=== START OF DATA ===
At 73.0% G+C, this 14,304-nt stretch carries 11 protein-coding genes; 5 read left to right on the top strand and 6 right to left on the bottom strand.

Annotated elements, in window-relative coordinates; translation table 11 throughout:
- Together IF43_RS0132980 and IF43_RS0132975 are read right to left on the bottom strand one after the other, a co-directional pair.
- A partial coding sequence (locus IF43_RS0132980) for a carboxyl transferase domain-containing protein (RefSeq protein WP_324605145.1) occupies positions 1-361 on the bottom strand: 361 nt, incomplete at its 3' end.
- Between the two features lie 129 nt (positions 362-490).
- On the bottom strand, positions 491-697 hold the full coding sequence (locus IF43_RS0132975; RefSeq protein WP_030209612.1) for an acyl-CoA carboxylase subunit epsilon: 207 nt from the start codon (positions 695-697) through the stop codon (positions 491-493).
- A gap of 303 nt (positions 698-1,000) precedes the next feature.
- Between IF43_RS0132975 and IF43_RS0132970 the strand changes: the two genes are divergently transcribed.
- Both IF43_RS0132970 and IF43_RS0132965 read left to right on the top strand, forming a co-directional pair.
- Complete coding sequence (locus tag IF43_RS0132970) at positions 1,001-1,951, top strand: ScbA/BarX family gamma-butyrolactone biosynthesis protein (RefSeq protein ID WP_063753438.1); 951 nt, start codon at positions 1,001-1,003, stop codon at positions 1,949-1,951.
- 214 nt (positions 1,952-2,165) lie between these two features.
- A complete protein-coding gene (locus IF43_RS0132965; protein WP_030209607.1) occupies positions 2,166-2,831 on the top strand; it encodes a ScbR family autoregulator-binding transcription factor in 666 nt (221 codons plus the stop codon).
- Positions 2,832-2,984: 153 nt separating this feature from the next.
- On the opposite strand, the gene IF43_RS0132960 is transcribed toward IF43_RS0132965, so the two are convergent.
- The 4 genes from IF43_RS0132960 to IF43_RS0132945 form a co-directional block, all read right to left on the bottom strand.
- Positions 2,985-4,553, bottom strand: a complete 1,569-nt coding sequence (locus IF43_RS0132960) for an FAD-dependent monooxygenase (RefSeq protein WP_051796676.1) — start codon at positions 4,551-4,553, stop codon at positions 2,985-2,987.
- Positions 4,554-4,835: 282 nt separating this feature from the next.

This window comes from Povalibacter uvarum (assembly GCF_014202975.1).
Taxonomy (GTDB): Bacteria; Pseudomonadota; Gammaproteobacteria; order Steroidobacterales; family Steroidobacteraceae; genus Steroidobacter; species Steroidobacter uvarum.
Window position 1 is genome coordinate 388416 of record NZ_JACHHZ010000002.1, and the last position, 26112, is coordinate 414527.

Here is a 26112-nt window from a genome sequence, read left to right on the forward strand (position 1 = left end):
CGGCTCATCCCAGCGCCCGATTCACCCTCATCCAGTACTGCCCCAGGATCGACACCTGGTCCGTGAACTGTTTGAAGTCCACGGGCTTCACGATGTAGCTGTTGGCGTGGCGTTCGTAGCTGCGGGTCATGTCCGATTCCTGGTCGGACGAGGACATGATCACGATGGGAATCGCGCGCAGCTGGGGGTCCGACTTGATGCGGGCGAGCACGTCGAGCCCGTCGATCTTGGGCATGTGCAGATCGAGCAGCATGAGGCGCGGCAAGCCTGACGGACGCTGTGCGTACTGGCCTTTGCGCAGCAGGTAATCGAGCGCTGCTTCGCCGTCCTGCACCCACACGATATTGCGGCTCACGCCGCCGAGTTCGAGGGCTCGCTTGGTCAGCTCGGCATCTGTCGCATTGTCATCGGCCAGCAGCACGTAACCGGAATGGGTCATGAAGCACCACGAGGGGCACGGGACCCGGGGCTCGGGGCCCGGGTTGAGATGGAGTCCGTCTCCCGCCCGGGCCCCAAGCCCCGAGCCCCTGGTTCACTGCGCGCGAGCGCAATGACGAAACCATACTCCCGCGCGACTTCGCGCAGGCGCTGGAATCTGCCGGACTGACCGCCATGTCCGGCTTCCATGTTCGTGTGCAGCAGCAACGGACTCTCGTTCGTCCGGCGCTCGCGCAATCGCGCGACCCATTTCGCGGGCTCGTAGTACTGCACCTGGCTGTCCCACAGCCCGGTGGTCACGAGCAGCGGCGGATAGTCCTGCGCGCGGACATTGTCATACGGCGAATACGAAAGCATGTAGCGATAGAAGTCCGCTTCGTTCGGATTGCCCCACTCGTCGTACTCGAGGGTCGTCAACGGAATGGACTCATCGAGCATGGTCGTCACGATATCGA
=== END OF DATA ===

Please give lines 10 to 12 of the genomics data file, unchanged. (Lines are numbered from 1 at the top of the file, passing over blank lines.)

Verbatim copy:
- Complete coding sequence (locus tag IF43_RS0132970) at positions 1,001-1,951, top strand: ScbA/BarX family gamma-butyrolactone biosynthesis protein (RefSeq protein ID WP_063753438.1); 951 nt, start codon at positions 1,001-1,003, stop codon at positions 1,949-1,951.
- 214 nt (positions 1,952-2,165) lie between these two features.
- A complete protein-coding gene (locus IF43_RS0132965; protein WP_030209607.1) occupies positions 2,166-2,831 on the top strand; it encodes a ScbR family autoregulator-binding transcription factor in 666 nt (221 codons plus the stop codon).